Parks director says there is ‘no drama’ with the rec center opening
The opening of the Roswell Recreation & Aquatic Center, a softball netting purchase order and a potential bike rental program were all discussed as nonaction items, meaning no formal votes were taken, at the city of Roswell’s General Services Committee on Wednesday afternoon.
Committee members and city councilors Savino Sanchez, Angela Moore and Juan Oropesa were present on Wednesday with Councilor Jacob Roebuck being absent.
“I’m excited about it,” Sanchez said and thanked those involved with developing the rec center. “We’ve had a long journey with this rec center, aquatic center. We had a lot of pushback on it. And we just fought through and now our children have a brand new facility that they can be proud of — and be able to utilize and remember that they’re in a new facility, nice facility …”
Marcus Gallegos is the city of Roswell’s new recreation manager as of May 28 and he introduced himself at the meeting on Wednesday. “A life-long New Mexican,” Gallegos is from Los Lunas and he worked at the University of New Mexico in recreation, administration and development work. He said his wife, who will be a teacher at El Capitan Elementary School, and three of his four sons will be moving to Roswell soon.
“I just see people there every single day utilizing it, getting healthy, enjoying each other, enjoying the community, enjoying their new rec center — that’s really what I see, just everybody using it as much as possible,” Gallegos said about his vision for the rec center.
Gallegos and Jim Burress, director of Parks and Recreation, said the rec center, 1402 W. College Blvd., is ready for Saturday with minor adjustments. Burress said the opening is early, which was tentatively set for July 1, and on budget with “no drama.” Burress commended Kevin Dillon, project and facilities director, for his design that involved “little rework” and the contractors for their work.
In a follow-up interview, Gallegos said total capacity for the indoor and outdoor pool is 438 for people in the water.
Use of the rec center’s restroom facilities was also discussed. Sanchez said he was against the public using the rec center restrooms. Burress maintained that members or paying customers can use the facilities and there are port-a-potties around the Cielo Grande Recreation Area. There are port-a-potties at the skate park, behind near a building used by the Roswell Police Department, by the playground and three more around the track, for a total of six.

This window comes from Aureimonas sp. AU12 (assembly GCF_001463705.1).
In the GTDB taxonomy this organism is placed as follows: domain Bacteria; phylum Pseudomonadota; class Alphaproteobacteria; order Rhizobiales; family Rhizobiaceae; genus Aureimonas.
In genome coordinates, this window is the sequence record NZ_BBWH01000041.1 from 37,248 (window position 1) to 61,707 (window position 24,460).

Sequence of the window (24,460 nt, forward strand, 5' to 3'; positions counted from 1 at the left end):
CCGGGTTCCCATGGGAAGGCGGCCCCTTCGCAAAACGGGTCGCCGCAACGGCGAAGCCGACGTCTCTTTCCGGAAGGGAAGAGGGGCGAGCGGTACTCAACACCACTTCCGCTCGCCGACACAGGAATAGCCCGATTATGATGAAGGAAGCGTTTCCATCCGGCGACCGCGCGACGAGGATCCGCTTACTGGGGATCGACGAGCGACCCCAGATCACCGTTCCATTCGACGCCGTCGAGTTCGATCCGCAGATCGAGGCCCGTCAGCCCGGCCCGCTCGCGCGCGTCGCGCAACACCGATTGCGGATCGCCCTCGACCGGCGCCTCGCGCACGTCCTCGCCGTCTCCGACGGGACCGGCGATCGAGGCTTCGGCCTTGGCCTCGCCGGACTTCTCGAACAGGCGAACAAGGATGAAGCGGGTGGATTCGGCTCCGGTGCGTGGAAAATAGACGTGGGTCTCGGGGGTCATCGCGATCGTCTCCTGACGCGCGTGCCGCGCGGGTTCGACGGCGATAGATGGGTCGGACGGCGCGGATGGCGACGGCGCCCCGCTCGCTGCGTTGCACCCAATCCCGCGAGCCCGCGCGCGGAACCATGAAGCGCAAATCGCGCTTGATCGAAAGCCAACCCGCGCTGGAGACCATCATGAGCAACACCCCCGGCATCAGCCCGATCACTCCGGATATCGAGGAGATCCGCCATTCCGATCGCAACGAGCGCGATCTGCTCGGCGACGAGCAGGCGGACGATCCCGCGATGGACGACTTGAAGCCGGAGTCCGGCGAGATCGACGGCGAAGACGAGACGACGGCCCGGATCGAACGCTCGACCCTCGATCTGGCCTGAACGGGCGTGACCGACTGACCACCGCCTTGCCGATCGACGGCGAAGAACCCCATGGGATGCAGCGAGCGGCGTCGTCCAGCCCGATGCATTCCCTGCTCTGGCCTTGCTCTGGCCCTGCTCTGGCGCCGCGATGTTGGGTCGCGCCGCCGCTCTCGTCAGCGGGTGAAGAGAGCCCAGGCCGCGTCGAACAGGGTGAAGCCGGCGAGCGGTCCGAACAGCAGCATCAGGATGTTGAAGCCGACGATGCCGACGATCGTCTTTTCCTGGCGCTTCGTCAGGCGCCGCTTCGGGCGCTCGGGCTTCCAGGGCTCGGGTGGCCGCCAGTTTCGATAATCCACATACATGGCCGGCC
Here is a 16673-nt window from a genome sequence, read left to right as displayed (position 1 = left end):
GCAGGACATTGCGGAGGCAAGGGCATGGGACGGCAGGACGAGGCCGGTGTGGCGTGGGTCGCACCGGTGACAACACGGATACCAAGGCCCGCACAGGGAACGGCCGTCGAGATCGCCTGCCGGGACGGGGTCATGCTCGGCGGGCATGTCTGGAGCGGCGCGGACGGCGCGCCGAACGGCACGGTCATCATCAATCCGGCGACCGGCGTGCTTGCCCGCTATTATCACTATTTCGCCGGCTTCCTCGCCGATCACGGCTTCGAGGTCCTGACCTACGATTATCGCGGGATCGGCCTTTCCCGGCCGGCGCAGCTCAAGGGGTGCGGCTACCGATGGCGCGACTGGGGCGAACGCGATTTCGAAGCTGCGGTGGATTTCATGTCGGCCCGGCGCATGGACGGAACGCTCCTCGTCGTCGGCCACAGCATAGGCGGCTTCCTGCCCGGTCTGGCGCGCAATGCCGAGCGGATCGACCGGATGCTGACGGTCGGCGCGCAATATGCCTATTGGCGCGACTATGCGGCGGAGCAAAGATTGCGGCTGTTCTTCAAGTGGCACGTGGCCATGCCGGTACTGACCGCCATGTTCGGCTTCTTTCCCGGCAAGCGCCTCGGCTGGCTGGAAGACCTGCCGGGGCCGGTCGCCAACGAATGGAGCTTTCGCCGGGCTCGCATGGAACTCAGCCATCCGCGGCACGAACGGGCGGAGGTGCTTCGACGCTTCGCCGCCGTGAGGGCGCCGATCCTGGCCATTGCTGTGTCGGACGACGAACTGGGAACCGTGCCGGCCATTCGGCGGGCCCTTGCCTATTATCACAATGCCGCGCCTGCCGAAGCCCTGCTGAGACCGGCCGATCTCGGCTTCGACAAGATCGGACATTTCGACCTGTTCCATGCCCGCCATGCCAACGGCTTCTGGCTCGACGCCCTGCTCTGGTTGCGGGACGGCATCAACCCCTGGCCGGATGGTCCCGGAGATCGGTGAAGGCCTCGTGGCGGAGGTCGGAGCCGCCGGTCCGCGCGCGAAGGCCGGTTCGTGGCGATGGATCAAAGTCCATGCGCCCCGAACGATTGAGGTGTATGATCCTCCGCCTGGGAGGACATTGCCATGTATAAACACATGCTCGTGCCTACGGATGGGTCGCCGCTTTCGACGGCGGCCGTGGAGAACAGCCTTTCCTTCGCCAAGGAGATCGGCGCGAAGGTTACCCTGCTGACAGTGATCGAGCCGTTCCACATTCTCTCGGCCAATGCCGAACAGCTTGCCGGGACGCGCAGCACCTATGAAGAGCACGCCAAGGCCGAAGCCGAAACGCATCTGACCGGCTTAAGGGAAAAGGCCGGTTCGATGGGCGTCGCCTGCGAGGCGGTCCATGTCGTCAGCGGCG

Oropesa asked if the city owned the port-a-potties or if they were contracted out and Burress said the city rents them. During public participation, Rita Kane-Doerhoefer apologized for laughing when the overturned port-a-potty at the skate park was discussed and said Burress took care of the situation.
Kane-Doerhoefer also asked for clarification about the cost to attend the rec center opening on Saturday. Gallegos clarified that the tours and ceremony at 10 a.m. were free to the public, but if citizens wanted to use the pool or the rec facilities, the daily fees or membership would apply.
Softball and baseball
Finance Director Monica Garcia shared information about the purchase order that did not go through for the $4,500 engineering design for the netting at the Charlie McVay Memorial Softball Complex on East 19th Street and North Garden Avenue. Garcia said the Tyler software will “go live” on July 1 and a mistake like that would not happen again with the new technology.
Dillon said the design should be done in about three weeks, according to the contractor. Sanchez asked if the netting would be completed by April for the next softball season and Dillon said there would have to be factors to understand, such as demand on a contractor, before an end date could be determined.
Oropesa and Sanchez asked what was to be done about the Eastside Little League. Sanchez said he would like to see a league or at least practice fields on that side of town. Burress said the memorandum of understandings with the local leagues would be the Parks and Recreation department’s next priority after the rec center is running with more procedures and policies in place.
Gallegos said the city has been looking into Ruidoso’s rideshare program to see if such a program is “viable” for the city. In the fall, Spring River Corridor Foundation announced their intentions to donate 10 beach cruisers and helmets at a General Services Committee meeting.
Burress said more research is needed regarding insurance and liability and he estimated the city may have an answer in a couple of months. Mike Mathews, deputy city manager, said Ruidoso also created maps and gave more information on the trails, which the city would need to do before implementing a program.
“There’s more than just taking a donation and starting a program,” Mathews said. “It all sounds nice, but there’s a lot of work that needs to go into (it). In defense of these guys, when Marcus came in … this was his focus, was this coming Saturday to make sure our facility opens up with the best possible way it could. That was our number one priority …”
Parker Patterson, deputy city attorney, said the Ruidoso agreement included liability releases, but such releases are “bulletproof vest(s) for litigation purposes.”
Oropesa asked if Parks and Recreation will be separated into two departments and Mathews said it is a consideration at this point.
City/RISD reporter Alison Penn can be reached at 575-622-7710, ext. 205, or at email@example.com.